Follow-Up Services FAQ
Is the presence of the UL Mark the only means to identify a product that has met UL certification requirements?
Yes, the presence of a UL Mark on a product or device is the only means to identify that that particular product or device is certified by UL. The Classification Mark for classified products is also the only means of identification. At the present time, the use of the Recognized Component Mark, a mirror image of the "UR" is an optional marking on the component part itself. In some situations the Recognized Component Mark is required. For more specific information regarding the required marking for individual categories, please see the Online Certification Directory, available here: UL Online Certifications Directory.
How does UL verify that a manufacturer is still producing a product in accordance with the requirements after UL certification is obtained?
UL has a Follow-Up Service program designed to monitor the processes that a manufacturer uses to produce products in compliance with certification requirements. UL's field representatives make periodic tests and/or examinations at the factory, and may select samples from the factory, the open market or elsewhere for further determination of compliance. In addition, if a problem with a UL certified or classified product is reported to UL, UL will investigate these situations thoroughly.
Can you tell me about your representatives and factory inspections?
UL representatives audit a manufacturer to verify that a product continues to be manufactured the same way it was manufactured when it obtained UL certification. Audits may also include verification of required factory test programs, witnessing of tests required by the certification standard and verification that required test equipment is in compliance with the standard. Factory inspections are usually unannounced and are conducted on a periodic basis. A UL representative checks random samples of a customer's current production against the product description (Follow-Up Service Procedure) written by the engineer who originally evaluated the product. If the product contains materials that are not readily identifiable, UL may conduct sample testing.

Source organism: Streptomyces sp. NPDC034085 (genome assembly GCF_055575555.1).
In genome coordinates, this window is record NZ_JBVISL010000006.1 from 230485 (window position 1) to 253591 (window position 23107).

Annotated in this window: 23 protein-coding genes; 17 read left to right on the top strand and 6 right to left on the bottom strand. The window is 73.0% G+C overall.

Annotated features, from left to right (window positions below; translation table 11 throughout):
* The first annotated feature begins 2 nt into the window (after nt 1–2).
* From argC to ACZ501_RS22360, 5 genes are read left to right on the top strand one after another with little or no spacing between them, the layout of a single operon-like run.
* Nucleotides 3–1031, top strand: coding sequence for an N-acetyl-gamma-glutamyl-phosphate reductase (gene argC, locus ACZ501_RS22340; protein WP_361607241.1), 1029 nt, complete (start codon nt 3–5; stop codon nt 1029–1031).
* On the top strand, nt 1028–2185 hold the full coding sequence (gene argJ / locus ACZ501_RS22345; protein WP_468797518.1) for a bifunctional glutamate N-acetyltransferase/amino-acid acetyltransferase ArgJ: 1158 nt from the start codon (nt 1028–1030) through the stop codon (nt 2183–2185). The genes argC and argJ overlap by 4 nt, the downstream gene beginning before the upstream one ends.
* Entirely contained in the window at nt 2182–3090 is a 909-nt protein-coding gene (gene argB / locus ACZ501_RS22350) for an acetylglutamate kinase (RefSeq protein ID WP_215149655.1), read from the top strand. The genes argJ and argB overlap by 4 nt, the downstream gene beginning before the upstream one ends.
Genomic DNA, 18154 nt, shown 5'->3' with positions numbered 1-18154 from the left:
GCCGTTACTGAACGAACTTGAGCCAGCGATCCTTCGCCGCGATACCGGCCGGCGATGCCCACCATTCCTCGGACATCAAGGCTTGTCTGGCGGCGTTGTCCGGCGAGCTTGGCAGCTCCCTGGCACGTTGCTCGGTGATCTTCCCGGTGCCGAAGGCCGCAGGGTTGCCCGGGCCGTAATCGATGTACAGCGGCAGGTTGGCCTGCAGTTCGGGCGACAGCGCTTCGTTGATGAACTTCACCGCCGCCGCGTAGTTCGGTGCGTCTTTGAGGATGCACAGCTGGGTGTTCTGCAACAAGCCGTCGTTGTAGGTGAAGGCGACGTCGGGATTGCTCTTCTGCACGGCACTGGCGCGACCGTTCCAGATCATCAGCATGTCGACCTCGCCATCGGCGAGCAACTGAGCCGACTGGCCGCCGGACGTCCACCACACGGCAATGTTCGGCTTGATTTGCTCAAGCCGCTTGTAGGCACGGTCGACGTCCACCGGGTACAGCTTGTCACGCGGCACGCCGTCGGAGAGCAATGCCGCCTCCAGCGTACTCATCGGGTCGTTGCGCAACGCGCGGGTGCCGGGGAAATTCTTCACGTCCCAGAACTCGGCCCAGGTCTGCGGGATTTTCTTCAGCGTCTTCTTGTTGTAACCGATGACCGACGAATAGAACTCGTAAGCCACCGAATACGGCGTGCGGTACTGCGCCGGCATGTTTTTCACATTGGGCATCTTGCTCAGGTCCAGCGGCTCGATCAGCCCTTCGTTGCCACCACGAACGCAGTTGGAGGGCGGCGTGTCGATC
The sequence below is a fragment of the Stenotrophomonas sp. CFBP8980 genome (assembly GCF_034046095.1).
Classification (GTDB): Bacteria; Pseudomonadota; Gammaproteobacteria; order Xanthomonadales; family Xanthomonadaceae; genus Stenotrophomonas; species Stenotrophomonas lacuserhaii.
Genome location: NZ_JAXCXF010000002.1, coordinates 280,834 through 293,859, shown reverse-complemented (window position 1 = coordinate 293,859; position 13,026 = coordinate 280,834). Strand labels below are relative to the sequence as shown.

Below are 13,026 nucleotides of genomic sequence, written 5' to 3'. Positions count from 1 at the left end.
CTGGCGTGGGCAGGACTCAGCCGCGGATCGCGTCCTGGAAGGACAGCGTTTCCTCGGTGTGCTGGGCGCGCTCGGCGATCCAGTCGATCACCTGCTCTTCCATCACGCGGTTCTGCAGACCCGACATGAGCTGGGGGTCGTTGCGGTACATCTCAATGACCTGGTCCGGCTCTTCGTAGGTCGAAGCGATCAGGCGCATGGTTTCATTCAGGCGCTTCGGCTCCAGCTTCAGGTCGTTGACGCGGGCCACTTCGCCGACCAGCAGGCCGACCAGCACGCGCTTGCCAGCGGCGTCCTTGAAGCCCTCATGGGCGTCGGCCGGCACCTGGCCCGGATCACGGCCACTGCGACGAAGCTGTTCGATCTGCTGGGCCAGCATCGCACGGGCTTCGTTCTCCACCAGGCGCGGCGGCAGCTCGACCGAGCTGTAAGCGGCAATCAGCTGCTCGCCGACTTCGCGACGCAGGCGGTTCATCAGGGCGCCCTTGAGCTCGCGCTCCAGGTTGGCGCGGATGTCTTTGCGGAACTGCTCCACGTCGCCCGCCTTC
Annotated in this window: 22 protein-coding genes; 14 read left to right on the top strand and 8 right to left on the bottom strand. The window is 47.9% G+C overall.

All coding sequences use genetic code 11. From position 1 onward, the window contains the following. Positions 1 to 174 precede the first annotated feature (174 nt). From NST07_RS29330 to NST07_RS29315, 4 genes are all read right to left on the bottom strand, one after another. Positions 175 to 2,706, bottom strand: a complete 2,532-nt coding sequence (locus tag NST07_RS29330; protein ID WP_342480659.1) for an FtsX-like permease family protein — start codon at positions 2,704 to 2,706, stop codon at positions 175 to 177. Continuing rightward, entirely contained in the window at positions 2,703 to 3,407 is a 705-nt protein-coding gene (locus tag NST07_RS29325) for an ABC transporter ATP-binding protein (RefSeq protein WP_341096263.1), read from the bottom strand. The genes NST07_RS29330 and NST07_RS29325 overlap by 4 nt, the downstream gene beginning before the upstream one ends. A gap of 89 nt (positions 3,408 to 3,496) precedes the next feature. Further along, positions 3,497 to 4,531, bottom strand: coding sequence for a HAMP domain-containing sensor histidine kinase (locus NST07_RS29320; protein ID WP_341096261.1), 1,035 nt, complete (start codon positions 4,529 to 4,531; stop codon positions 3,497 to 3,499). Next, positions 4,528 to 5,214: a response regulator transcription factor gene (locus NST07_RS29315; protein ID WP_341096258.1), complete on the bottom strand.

What is the general services agreement?
The general services agreement is a contract which explains the terms under which the UL Mark may be used. It also explains manufacturers' obligations to continuously monitor their production so their products continue to meet certification requirements.
The general services agreement also describes the terms under which Follow-Up Service inspections are conducted. For example, the manufacturer agrees to allow UL personnel immediate, unannounced and unrestricted access to any part of the facility in which UL certified products and components may be fabricated, assembled or stored.
How much are the FUS inspection costs? What are the annual file maintenance fees?
Several factors determine FUS inspection costs. First, there is an annual file maintenance fee, with a base charge for the first file a client has with UL and a smaller fee for each additional file. For five or more files, UL sets a maximum fee.
Second, in-plant inspections are either billed at a fixed task rate or, for some product categories, at a per-label service charge. These fees vary depending on the product category and should be discussed with the FUS Label Group staff to get an estimated cost.
Third, follow-up sample fees may apply. Some clients may be subject to annual follow-up testing for their products and/or sub components. These also vary depending on the tests required.
Can you explain the initial production inspection?
The initial production inspection (IPI) is an inspection scheduled by UL to coincide with the first production run of UL certified products. An IPI is conducted whenever there is a new factory or a new product category is established at an existing factory. The UL Project Engineer may waive the IPI for an existing factory if the new product is in a similar category to another UL certified product already under Follow-Up Service at that facility.
During an IPI, the UL Representative performs a complete inspection of the product using the Follow-Up Service procedure, the same as in any regular inspection. If the product complies with the requirements described in the FUS procedure, the UL representative will release labels to the client to use on subsequent production. (There is no special charge for an IPI; regular FUS charges apply.)